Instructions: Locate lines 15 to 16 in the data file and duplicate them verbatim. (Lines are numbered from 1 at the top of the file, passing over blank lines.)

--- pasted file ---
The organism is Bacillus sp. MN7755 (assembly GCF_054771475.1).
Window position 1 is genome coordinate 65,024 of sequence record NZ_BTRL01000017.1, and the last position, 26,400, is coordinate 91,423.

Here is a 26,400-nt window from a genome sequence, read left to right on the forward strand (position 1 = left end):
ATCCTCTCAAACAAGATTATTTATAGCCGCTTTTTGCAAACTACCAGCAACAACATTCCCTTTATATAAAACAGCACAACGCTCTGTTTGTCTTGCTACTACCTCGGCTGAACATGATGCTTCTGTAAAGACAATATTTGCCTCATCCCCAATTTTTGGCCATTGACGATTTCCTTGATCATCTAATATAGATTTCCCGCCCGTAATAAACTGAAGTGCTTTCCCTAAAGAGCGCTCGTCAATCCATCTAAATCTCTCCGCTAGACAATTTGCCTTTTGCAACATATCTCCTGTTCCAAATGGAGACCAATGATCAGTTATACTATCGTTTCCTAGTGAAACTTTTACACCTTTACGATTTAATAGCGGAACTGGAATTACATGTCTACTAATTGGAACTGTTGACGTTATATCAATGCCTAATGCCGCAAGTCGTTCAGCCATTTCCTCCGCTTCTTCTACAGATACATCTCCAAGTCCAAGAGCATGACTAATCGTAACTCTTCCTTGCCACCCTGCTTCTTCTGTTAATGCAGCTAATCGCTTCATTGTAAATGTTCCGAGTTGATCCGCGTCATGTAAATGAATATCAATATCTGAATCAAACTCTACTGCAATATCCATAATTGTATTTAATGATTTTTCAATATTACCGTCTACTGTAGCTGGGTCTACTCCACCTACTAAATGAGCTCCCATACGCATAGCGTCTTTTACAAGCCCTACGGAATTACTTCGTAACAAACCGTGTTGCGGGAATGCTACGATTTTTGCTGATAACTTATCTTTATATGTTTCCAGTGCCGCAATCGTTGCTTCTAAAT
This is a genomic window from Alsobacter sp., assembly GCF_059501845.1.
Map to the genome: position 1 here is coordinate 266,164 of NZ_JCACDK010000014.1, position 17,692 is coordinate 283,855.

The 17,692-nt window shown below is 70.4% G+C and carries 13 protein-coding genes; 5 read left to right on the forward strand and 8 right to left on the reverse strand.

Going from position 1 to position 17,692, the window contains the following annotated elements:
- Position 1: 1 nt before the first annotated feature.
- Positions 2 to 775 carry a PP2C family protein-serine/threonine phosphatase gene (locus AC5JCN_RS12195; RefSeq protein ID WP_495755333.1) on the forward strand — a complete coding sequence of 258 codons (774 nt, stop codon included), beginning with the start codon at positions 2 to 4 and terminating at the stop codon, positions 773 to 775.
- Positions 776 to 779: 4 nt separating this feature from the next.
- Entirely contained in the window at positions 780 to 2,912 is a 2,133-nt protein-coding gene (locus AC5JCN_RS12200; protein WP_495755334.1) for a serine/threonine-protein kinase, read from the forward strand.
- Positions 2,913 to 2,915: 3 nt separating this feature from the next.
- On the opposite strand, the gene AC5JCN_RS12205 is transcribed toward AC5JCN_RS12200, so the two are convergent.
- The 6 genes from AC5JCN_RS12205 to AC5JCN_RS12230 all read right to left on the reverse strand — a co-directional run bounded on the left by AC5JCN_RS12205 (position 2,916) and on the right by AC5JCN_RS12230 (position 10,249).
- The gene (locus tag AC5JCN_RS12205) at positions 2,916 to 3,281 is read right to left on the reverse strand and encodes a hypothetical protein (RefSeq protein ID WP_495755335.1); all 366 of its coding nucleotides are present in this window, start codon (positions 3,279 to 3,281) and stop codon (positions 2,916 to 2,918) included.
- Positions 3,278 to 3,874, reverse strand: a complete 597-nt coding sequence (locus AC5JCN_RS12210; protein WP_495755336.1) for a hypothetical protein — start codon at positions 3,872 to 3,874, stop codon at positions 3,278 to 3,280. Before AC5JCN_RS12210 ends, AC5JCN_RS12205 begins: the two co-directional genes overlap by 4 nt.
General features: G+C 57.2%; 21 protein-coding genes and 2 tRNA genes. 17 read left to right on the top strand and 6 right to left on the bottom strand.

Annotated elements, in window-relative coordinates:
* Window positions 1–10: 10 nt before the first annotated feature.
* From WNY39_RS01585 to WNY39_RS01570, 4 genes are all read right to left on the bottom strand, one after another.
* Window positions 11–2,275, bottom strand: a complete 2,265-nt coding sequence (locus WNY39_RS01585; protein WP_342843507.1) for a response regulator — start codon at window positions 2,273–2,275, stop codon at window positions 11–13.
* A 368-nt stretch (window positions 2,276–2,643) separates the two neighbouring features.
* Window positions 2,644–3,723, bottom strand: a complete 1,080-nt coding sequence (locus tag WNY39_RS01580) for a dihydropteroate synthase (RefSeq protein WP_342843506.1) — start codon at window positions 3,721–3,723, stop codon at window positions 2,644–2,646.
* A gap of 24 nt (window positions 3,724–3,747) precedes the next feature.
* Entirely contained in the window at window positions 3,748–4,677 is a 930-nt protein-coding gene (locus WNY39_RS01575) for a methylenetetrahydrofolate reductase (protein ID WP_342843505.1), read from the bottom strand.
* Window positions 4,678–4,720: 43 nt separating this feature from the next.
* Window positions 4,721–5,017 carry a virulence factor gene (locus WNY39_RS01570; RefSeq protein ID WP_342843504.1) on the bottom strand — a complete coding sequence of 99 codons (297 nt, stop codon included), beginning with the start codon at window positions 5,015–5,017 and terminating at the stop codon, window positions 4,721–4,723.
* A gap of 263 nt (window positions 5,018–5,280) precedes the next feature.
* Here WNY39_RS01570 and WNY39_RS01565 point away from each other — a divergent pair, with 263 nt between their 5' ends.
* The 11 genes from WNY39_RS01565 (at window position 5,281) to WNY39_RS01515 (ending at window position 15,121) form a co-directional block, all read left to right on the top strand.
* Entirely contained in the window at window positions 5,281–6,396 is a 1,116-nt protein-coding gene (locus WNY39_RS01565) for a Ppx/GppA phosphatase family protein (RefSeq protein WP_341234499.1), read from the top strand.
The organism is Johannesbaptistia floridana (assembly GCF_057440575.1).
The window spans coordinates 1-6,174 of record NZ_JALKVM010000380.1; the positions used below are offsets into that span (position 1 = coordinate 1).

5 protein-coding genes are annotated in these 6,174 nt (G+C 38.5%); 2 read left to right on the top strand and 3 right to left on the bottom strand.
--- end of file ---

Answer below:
- The 6 genes from AC5JCN_RS12205 to AC5JCN_RS12230 all read right to left on the reverse strand — a co-directional run bounded on the left by AC5JCN_RS12205 (position 2,916) and on the right by AC5JCN_RS12230 (position 10,249).
- The gene (locus tag AC5JCN_RS12205) at positions 2,916 to 3,281 is read right to left on the reverse strand and encodes a hypothetical protein (RefSeq protein ID WP_495755335.1); all 366 of its coding nucleotides are present in this window, start codon (positions 3,279 to 3,281) and stop codon (positions 2,916 to 2,918) included.